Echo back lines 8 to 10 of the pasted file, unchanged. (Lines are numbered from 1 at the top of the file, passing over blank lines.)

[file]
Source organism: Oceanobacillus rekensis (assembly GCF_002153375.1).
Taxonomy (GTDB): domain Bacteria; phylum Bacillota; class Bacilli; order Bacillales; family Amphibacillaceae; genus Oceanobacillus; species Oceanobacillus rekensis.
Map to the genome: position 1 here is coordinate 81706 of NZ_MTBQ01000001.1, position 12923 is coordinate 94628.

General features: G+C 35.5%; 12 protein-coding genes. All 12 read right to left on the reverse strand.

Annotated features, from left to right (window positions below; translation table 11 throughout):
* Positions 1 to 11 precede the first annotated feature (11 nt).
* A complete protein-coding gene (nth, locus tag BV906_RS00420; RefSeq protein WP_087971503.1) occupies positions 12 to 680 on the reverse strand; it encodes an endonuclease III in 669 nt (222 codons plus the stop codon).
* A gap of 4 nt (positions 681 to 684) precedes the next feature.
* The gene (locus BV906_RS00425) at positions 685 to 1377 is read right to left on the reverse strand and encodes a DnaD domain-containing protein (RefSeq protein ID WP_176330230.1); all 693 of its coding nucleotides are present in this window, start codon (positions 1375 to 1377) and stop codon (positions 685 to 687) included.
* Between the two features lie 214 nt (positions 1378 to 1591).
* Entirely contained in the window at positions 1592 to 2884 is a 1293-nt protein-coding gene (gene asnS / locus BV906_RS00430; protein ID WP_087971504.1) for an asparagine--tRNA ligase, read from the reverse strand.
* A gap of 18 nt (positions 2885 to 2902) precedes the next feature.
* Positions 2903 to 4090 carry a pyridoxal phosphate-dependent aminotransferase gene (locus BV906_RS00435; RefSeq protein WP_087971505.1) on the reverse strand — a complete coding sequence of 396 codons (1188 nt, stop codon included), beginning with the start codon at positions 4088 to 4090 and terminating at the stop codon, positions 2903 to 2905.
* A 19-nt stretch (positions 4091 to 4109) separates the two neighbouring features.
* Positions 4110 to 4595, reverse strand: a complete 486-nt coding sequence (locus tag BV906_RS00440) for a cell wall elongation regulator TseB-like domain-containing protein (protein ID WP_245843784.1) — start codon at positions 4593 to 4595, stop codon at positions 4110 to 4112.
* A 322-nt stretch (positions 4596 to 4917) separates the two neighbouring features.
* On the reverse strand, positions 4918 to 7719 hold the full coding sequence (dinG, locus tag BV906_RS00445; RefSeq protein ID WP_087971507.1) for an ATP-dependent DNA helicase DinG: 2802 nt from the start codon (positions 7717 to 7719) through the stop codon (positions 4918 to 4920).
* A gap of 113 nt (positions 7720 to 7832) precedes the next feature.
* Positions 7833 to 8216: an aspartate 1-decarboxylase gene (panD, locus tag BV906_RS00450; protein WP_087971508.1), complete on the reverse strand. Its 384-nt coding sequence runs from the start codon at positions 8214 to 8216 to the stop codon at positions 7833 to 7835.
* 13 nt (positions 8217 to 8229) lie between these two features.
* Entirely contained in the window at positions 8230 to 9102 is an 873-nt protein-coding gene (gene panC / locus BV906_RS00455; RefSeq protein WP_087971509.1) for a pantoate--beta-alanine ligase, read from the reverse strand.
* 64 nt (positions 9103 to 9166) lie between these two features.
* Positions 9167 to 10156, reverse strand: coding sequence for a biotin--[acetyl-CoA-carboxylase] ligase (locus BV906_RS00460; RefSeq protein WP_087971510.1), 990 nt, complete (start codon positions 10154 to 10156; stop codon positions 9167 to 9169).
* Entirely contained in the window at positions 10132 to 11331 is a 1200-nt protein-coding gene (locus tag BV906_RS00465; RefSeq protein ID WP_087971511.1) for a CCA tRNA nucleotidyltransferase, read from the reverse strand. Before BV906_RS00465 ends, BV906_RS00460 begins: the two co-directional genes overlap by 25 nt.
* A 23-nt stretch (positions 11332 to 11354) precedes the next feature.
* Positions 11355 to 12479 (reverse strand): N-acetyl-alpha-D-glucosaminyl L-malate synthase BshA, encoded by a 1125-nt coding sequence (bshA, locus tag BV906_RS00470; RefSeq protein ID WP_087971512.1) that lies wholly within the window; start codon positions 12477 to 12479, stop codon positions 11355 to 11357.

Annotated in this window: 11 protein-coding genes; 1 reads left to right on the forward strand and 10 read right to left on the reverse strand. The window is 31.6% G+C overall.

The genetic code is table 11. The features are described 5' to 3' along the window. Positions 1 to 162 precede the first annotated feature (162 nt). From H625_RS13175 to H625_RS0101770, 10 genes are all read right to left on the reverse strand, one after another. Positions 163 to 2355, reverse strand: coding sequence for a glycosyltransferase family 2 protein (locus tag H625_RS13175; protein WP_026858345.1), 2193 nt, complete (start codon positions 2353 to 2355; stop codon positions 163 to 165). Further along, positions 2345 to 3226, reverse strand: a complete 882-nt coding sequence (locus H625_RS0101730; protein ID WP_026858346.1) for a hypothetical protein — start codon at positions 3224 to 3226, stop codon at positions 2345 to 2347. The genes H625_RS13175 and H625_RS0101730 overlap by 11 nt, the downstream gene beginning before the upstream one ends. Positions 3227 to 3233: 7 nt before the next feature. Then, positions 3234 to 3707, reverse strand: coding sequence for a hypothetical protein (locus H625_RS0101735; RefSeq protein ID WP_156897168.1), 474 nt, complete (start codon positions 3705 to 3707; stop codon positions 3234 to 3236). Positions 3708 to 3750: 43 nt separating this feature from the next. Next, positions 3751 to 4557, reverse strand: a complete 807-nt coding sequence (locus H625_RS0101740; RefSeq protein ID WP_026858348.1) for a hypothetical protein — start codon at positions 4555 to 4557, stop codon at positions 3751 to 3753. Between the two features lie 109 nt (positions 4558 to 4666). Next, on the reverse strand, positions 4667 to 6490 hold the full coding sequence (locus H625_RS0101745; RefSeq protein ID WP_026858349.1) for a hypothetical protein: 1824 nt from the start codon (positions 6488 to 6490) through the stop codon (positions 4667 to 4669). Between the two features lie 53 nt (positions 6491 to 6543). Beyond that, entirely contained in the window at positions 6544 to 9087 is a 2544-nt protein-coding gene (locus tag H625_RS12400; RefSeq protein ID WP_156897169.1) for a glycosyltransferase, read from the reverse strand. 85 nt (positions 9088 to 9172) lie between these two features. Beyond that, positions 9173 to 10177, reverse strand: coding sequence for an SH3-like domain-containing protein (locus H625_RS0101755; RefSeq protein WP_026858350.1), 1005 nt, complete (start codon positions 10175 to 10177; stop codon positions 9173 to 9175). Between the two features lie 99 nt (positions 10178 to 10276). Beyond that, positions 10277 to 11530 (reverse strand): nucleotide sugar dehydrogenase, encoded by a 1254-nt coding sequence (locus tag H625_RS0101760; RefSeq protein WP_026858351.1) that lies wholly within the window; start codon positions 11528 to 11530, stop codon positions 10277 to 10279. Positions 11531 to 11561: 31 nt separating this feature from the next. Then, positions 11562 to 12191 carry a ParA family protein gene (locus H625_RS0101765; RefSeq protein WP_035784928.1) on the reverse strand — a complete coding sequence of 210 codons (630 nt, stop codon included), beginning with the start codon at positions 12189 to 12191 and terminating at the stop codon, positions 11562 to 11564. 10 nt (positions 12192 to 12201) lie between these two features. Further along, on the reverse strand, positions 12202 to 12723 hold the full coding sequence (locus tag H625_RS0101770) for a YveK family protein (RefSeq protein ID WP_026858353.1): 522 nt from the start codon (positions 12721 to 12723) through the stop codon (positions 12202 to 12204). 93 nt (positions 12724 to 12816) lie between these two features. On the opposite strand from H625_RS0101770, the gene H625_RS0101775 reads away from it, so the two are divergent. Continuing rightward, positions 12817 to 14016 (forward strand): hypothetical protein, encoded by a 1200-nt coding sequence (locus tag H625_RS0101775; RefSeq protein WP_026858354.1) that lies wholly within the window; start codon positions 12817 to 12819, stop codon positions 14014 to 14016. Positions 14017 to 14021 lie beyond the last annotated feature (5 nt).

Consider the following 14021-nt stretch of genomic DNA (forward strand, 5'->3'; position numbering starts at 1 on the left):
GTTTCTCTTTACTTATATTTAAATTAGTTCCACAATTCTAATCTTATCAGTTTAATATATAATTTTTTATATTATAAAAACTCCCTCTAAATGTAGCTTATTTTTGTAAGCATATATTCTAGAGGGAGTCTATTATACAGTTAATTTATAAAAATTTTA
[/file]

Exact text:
* A gap of 4 nt (positions 681 to 684) precedes the next feature.
* The gene (locus BV906_RS00425) at positions 685 to 1377 is read right to left on the reverse strand and encodes a DnaD domain-containing protein (RefSeq protein ID WP_176330230.1); all 693 of its coding nucleotides are present in this window, start codon (positions 1375 to 1377) and stop codon (positions 685 to 687) included.
* Between the two features lie 214 nt (positions 1378 to 1591).